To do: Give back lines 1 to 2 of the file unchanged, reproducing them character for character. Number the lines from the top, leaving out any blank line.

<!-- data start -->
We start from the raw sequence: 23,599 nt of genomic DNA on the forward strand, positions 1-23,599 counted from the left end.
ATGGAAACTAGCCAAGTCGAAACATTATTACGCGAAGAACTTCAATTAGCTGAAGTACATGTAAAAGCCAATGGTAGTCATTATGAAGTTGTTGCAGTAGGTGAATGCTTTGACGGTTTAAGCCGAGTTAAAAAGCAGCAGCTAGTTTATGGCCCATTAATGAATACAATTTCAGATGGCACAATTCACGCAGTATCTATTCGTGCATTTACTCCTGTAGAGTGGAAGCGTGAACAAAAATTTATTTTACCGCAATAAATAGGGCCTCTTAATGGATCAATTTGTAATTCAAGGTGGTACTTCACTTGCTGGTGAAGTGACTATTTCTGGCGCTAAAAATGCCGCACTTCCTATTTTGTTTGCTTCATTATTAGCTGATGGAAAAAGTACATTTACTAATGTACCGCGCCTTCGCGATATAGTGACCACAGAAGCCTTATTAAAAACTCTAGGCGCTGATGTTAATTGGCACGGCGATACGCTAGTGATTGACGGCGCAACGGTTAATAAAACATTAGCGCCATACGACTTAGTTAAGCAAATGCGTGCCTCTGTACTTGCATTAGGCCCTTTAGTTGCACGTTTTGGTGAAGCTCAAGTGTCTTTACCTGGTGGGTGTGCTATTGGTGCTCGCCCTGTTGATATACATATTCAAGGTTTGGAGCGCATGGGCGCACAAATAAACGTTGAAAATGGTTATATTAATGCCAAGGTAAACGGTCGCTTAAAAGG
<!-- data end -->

We start from the raw sequence: 23,599 nt of genomic DNA on the forward strand, positions 1-23,599 counted from the left end.
ATGGAAACTAGCCAAGTCGAAACATTATTACGCGAAGAACTTCAATTAGCTGAAGTACATGTAAAAGCCAATGGTAGTCATTATGAAGTTGTTGCAGTAGGTGAATGCTTTGACGGTTTAAGCCGAGTTAAAAAGCAGCAGCTAGTTTATGGCCCATTAATGAATACAATTTCAGATGGCACAATTCACGCAGTATCTATTCGTGCATTTACTCCTGTAGAGTGGAAGCGTGAACAAAAATTTATTTTACCGCAATAAATAGGGCCTCTTAATGGATCAATTTGTAATTCAAGGTGGTACTTCACTTGCTGGTGAAGTGACTATTTCTGGCGCTAAAAATGCCGCACTTCCTATTTTGTTTGCTTCATTATTAGCTGATGGAAAAAGTACATTTACTAATGTACCGCGCCTTCGCGATATAGTGACCACAGAAGCCTTATTAAAAACTCTAGGCGCTGATGTTAATTGGCACGGCGATACGCTAGTGATTGACGGCGCAACGGTTAATAAAACATTAGCGCCATACGACTTAGTTAAGCAAATGCGTGCCTCTGTACTTGCATTAGGCCCTTTAGTTGCACGTTTTGGTGAAGCTCAAGTGTCTTTACCTGGTGGGTGTGCTATTGGTGCTCGCCCTGTTGATATACATATTCAAGGTTTGGAGCGCATGGGCGCACAAATAAACGTTGAAAATGGTTATATTAATGCCAAGGTAAACGGTCGCTTAAAAGG